Reviewed by Aaron Bradford Starr
The word genre is being steadily blurred as people try to make higher-resolution maps of where given pieces of fiction sit in the literary cosmos. But genres are meant only to provide touchstones for the reader, a pool of general axioms so that certain conventions may be accepted as givens. But the pools of genre are deep and sometimes reveal a story to belong even if, at first glance, it appears not to.
At the opposite end are stories such as those found in the July 2012 Lightspeed. Here is a collection of four short stories that hold up genre conventions, only to leave you wondering where, exactly, they belong. While each is very different, they all successfully play on the idea of giving the reader the sparest hint of even the proper genre before hurling into the story. The reason this approach works so well is that none of the four relies heavily on the genre it springs from.
"Ghost River Red," by Aidan Doyle, is the most straightforward of the lot, giving us an alternate Japanese setting akin to the era of the Tokugawa Shogunate. Here the warrior class wields colored swords, each imbued with a different magic. Though not explicitly shown, the use of the swords give the reader the strong impression that Mr. Doyle has given a lot of thought into what each color does, but his protagonist, the swordwriter Akamiko, doesn't take pains to demonstrate each of them. The mere fact that here is a woman who carries around an entire rack of swords makes her someone to respect.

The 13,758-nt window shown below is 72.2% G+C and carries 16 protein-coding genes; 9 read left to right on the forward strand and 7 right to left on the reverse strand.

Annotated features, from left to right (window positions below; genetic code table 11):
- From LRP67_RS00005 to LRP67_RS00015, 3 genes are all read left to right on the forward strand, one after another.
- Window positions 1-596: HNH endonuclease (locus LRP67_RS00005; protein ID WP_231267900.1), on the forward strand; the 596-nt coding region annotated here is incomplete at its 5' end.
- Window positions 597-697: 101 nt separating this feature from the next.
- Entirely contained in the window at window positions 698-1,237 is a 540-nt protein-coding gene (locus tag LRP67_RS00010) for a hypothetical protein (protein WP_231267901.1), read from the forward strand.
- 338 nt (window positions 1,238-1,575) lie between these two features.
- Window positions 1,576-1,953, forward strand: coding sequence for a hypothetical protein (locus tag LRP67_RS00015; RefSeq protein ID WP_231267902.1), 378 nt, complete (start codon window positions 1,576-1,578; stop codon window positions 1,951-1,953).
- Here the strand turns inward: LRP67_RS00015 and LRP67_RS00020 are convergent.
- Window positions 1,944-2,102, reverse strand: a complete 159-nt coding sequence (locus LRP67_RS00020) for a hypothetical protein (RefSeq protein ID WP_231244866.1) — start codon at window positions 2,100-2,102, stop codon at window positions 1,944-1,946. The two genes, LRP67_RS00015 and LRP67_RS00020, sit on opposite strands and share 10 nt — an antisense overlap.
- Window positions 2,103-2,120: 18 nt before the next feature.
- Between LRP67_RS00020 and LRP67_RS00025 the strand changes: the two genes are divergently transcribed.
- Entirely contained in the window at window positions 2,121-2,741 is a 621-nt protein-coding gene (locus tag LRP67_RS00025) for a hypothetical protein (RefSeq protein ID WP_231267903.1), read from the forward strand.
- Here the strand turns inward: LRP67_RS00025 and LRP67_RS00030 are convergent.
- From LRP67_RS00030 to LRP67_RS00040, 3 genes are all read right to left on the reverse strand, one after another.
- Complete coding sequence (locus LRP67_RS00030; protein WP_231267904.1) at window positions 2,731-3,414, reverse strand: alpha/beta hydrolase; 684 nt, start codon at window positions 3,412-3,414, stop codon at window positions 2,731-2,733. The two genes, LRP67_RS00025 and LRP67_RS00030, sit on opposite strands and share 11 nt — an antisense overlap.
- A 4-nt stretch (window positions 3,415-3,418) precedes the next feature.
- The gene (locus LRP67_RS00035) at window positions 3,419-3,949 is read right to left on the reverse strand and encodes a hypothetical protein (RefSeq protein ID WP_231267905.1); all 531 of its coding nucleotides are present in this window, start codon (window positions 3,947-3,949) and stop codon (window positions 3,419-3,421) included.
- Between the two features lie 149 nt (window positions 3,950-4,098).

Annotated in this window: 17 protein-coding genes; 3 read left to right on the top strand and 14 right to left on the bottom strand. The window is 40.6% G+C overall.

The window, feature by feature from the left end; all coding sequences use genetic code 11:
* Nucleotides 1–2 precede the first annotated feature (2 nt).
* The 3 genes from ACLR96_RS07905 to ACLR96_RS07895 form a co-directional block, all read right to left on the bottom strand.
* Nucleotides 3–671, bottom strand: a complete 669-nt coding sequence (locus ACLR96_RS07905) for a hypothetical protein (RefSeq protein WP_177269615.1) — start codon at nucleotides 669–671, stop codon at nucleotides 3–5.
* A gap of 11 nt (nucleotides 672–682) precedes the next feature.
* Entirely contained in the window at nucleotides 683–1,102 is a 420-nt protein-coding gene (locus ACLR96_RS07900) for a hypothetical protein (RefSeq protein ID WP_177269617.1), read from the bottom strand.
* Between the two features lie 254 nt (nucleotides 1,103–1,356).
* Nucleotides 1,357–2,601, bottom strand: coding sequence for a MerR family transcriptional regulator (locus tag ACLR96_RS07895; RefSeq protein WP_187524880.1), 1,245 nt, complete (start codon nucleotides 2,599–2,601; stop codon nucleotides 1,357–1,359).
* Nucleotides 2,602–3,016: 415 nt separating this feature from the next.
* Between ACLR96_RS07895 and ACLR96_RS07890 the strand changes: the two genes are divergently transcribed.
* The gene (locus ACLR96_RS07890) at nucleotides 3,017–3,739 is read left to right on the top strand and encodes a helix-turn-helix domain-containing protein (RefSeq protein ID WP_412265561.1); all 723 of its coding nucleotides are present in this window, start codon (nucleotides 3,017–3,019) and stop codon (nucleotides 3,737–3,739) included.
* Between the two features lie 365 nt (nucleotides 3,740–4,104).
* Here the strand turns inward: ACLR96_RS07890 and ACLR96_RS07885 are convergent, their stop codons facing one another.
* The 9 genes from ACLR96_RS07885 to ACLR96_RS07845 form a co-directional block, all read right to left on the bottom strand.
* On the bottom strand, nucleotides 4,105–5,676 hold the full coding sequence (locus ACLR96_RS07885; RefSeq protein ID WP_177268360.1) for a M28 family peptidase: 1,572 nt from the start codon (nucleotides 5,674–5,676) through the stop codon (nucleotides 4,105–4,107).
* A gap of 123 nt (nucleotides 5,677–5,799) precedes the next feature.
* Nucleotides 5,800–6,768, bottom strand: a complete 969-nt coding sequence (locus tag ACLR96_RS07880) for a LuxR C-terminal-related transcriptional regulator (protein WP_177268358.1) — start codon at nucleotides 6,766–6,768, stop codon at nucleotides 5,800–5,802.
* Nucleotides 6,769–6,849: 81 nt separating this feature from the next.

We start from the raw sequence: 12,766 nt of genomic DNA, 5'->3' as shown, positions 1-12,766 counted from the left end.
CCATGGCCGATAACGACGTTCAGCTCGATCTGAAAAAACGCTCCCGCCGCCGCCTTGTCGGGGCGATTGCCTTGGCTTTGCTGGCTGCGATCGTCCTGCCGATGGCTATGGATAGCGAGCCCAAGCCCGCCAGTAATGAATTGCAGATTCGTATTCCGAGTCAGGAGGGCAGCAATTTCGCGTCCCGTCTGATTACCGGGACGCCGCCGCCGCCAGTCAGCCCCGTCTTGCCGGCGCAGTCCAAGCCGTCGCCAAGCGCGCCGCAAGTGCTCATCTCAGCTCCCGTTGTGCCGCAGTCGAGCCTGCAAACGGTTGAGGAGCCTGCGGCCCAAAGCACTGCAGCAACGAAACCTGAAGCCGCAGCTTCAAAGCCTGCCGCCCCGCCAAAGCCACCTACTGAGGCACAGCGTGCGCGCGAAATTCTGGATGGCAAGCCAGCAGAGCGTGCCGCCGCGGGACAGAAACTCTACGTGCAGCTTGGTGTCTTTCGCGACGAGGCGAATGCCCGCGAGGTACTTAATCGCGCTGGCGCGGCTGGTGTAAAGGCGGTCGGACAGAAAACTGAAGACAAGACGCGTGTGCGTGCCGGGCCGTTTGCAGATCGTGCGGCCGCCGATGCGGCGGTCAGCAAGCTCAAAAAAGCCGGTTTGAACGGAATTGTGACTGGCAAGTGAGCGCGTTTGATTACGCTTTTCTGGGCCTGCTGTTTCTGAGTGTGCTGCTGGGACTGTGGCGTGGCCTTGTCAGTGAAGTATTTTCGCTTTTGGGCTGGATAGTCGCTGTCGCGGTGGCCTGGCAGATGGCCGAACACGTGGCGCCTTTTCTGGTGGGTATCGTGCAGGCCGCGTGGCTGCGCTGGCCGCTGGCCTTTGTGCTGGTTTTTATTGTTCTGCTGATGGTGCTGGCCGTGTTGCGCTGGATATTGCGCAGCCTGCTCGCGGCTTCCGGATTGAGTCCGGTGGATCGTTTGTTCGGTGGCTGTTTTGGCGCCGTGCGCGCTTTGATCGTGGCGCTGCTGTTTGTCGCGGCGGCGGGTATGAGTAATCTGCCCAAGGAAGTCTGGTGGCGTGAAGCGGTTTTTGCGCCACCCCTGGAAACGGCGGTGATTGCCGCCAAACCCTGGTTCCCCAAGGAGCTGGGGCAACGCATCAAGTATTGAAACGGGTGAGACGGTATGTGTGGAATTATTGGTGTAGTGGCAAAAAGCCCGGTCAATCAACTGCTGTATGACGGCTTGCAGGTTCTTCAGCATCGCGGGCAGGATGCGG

But Akamiko is a great character in other ways. Her goal to deliver her mentor's ashes to the cemetery at her home village brings out a steady, careful personality. Her no-nonsense approach to the ghost that is haunting the hallowed grounds where she must go is not, thankfully, a flinty-eyed descent into martial mayhem, but is rather the methodical approach that draws the other characters out. The fact that she lacks the color of blade able to affect the restless dead forces Akamiko to seek allies, and these are engaging and touching in turn.
It is easy to imagine that there are other stories of Akamiko the Swordwriter perking in Aidan Doyle's mind, so carefully has he set this stage. But if not, "Ghost River Red" will have to satisfy the itch for a fantasy Japan, which it does.
As a direct counterpoint is "The Sweet Spot," by A.M. Dellamonica. This tale is awash in grit, as cultural and social conventions are ground to rubble by a worldwide struggle for political dominance. Here is a science fiction tale that presents that rarest of endangered breeds: the truly alien. The Squids, as they are called, are the allies of the Democratic Forces, who are fighting the Friends of Liberation (derisively called the "Fiends" throughout the story). Liberation from what is not entirely spelled out, but alien occupation is high on the list, and the insurgent movement is gaining the upper hand.
It is this shift in power that drives the choices of Ruthie and Matt, two older teen-somethings living a hardscrabble life of refugees in their own homeland. With the entire planet engulfed in war, they get by selling oddments to the alien forces stationed in a subaquatic base off the island of Kauai. Both characters are haunted in different ways by their memory of their father, a soldier long dead that they can interact with via simulation at the cemetery where he's been interred.